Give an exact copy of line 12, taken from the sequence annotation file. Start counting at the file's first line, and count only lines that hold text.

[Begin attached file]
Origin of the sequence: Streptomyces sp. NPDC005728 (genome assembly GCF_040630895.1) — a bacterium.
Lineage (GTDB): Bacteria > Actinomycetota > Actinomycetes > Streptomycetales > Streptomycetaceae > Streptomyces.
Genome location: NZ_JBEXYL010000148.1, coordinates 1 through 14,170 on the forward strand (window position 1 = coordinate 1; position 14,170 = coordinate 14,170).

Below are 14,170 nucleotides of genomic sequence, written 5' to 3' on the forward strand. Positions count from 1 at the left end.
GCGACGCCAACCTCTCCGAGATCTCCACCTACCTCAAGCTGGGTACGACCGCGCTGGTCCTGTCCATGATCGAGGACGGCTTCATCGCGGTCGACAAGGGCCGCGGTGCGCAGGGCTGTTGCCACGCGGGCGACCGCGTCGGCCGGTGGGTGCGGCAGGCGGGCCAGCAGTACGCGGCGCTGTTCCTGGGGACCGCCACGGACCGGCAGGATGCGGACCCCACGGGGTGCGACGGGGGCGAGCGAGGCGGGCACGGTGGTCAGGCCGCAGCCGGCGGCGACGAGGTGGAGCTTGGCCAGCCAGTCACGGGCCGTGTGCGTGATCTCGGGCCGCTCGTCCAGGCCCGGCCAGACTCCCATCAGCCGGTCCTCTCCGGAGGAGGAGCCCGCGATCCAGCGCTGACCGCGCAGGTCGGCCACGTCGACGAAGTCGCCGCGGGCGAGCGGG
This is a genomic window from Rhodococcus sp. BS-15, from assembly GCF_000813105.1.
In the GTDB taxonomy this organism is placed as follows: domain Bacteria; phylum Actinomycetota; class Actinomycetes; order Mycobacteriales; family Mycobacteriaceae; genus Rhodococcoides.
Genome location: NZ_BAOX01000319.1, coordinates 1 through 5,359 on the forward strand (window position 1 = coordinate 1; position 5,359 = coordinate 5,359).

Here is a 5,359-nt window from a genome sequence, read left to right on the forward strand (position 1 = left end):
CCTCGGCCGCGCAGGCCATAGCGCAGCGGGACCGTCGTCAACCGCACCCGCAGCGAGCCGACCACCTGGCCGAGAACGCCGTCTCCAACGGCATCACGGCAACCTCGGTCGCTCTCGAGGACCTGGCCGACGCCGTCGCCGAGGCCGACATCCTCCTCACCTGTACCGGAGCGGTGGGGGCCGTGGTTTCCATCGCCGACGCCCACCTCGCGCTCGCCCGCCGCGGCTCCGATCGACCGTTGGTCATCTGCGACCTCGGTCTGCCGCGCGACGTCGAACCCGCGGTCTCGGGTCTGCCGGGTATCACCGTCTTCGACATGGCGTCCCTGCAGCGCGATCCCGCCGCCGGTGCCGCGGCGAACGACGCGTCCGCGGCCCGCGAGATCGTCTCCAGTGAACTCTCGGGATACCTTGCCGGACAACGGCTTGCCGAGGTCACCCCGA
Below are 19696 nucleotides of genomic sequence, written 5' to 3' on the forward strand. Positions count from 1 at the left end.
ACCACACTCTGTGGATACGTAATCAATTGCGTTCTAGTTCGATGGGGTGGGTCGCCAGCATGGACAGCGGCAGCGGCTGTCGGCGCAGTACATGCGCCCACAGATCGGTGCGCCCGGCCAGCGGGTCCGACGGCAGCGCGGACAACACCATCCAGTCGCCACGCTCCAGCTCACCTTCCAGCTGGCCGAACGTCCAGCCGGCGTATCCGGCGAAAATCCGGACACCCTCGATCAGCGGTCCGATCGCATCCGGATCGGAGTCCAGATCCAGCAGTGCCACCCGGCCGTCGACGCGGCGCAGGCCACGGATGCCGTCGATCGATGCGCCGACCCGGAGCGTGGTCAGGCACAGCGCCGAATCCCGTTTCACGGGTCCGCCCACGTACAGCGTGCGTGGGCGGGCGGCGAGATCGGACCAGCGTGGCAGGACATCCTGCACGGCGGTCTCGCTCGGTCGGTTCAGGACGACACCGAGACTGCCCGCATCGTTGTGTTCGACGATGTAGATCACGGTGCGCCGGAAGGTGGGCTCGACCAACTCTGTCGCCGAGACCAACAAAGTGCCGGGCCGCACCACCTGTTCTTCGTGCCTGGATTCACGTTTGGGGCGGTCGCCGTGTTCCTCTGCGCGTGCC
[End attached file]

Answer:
ACCACACTCTGTGGATACGTAATCAATTGCGTTCTAGTTCGATGGGGTGGGTCGCCAGCATGGACAGCGGCAGCGGCTGTCGGCGCAGTACATGCGCCCACAGATCGGTGCGCCCGGCCAGCGGGTCCGACGGCAGCGCGGACAACACCATCCAGTCGCCACGCTCCAGCTCACCTTCCAGCTGGCCGAACGTCCAGCCGGCGTATCCGGCGAAAATCCGGACACCCTCGATCAGCGGTCCGATCGCATCCGGATCGGAGTCCAGATCCAGCAGTGCCACCCGGCCGTCGACGCGGCGCAGGCCACGGATGCCGTCGATCGATGCGCCGACCCGGAGCGTGGTCAGGCACAGCGCCGAATCCCGTTTCACGGGTCCGCCCACGTACAGCGTGCGTGGGCGGGCGGCGAGATCGGACCAGCGTGGCAGGACATCCTGCACGGCGGTCTCGCTCGGTCGGTTCAGGACGACACCGAGACTGCCCGCATCGTTGTGTTCGACGATGTAGATCACGGTGCGCCGGAAGGTGGGCTCGACCAACTCTGTCGCCGAGACCAACAAAGTGCCGGGCCGCACCACCTGTTCTTCGTGCCTGGATTCACGTTTGGGGCGGTCGCCGTGTTCCTCTGCGCGTGCC